Search just our sites by using our customised search engine

Unique Cottages | Electric Scotland's Classified Directory

Click here to get a Printer Friendly PageSmiley

The Ellen Payne Odom Genealogy Library Family Tree
Coastal Georgia Genealogical Society
News Update January 2004


15 FEBRUARY 2004 Meeting will be held at 2 p.m. at the College Place United Methodist Church on Altama Avenue, program has yet to be decided.

16 NOVEMBER 2003 Meeting was held at the Brunswick Public Library where we took a tour of the new facilities and learned about future projects of the library.

--by Paula Stewart Warren

Hello from the U.S. National Archives and Records Administration location on Pennsylvania Avenue in Washington, D.C. As I write this, I am sitting in the new Research Center that just opened on October 27th. It was 78 degrees outside when I arrived here on November 4th. That was wonderful to someone who had just left early snow, ice, and cold weather in Minnesota! The National Archives is one of my favorite places to research and I am here several months each year.  This trip was made even better since my oldest son accompanied me. He works in a related field and has been my boss on some American Indian research projects over the past several years.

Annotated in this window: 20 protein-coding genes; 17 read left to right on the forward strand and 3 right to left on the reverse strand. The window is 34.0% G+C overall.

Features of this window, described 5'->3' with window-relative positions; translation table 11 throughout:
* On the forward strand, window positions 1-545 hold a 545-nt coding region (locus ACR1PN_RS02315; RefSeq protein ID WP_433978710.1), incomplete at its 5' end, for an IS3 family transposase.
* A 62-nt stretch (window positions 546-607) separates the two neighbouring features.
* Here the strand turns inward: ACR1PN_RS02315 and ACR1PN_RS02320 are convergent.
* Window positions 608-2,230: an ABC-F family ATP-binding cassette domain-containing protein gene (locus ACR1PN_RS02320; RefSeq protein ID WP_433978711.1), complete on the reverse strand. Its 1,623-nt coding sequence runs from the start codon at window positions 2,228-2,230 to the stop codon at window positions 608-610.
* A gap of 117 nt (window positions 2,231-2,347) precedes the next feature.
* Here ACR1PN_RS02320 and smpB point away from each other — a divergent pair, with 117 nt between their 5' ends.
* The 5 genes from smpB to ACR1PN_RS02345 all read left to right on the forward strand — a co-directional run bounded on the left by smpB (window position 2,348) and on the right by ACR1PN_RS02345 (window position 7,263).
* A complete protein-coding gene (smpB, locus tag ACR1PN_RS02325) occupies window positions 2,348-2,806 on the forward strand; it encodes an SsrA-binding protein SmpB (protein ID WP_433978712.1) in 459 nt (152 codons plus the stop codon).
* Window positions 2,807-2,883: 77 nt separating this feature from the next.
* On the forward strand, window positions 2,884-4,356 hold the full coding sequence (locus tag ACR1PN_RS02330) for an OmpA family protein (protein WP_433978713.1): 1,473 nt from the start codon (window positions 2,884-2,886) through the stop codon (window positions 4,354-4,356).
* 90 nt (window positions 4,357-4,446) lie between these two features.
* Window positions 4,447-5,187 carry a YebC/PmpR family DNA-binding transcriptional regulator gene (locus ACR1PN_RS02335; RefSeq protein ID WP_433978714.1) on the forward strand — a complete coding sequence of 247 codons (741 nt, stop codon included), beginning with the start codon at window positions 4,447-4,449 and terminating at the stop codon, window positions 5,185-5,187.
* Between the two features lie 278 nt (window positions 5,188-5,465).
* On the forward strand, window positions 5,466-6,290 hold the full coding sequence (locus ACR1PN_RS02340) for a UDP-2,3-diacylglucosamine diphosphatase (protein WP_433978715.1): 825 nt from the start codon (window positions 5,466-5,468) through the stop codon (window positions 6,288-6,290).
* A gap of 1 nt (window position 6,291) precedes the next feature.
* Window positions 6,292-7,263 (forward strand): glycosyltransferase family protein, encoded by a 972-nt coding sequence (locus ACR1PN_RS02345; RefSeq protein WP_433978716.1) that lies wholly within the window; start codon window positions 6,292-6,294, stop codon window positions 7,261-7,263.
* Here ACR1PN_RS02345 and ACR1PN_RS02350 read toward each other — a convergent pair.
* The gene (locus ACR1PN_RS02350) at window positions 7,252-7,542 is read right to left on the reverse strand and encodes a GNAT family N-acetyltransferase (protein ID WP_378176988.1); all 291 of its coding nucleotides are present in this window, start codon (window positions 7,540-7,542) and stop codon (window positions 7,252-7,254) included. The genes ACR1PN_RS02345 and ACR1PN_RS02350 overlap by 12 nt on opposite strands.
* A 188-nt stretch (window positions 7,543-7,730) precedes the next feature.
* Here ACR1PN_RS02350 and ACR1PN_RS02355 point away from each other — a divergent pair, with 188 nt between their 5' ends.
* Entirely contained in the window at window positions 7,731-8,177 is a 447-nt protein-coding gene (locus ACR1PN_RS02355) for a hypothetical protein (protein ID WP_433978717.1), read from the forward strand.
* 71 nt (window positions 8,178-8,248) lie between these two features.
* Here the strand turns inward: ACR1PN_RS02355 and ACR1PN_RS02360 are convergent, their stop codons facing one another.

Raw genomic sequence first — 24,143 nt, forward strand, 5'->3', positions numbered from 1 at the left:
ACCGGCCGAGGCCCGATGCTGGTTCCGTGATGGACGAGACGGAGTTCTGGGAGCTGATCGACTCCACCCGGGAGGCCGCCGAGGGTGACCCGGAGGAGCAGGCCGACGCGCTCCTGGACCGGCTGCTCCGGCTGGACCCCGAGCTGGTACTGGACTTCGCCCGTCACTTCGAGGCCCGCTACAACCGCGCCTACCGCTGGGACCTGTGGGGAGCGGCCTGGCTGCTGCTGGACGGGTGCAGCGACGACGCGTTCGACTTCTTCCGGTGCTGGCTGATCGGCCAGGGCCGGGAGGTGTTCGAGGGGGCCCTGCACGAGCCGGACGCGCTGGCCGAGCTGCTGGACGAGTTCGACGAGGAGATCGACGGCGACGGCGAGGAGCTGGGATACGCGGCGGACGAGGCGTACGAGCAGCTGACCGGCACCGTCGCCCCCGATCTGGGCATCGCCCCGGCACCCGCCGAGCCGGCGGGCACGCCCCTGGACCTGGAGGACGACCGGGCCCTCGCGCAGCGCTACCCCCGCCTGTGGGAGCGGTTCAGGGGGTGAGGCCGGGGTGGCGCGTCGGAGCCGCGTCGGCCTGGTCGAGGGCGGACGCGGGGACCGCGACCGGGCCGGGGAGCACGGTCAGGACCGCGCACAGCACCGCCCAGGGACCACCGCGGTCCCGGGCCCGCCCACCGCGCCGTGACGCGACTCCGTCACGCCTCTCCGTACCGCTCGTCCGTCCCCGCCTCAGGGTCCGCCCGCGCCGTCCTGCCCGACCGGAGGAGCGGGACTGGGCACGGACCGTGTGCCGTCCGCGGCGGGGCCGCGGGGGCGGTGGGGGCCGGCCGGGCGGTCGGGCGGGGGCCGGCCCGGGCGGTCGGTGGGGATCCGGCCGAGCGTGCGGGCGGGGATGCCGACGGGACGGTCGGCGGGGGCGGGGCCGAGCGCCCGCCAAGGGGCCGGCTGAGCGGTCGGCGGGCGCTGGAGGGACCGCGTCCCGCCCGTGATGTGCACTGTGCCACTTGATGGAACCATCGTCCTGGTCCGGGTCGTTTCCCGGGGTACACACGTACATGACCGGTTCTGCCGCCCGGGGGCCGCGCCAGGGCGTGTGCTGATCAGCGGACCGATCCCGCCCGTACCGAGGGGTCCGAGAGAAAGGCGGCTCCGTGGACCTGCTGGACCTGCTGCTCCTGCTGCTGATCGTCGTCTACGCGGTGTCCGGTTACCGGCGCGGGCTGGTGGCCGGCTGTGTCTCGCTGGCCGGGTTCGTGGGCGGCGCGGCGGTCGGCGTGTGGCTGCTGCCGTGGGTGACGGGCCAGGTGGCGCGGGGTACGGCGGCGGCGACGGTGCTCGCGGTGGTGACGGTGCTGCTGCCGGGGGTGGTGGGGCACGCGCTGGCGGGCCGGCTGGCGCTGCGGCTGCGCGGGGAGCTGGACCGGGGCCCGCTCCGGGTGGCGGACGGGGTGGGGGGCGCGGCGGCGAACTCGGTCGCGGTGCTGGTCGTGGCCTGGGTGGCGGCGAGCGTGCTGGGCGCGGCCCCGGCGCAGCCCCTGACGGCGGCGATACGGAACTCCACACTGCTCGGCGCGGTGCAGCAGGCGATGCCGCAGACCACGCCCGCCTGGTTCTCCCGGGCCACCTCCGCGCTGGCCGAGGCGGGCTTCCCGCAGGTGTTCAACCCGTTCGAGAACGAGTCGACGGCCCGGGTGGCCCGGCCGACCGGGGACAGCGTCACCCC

As you enter the Archives building at 700 Pennsylvania Avenue, you will pass through security, an all too familiar scenario in many places today. A photo ID is necessary to gain access to the building. Just behind the guard desk is the entrance to the new Research Center. All of the researcher services formerly housed on the fourth floor of the building are now located on the ground floor in this Research Center. Historic Room 203 on the second floor is still the place where researchers will view textual records.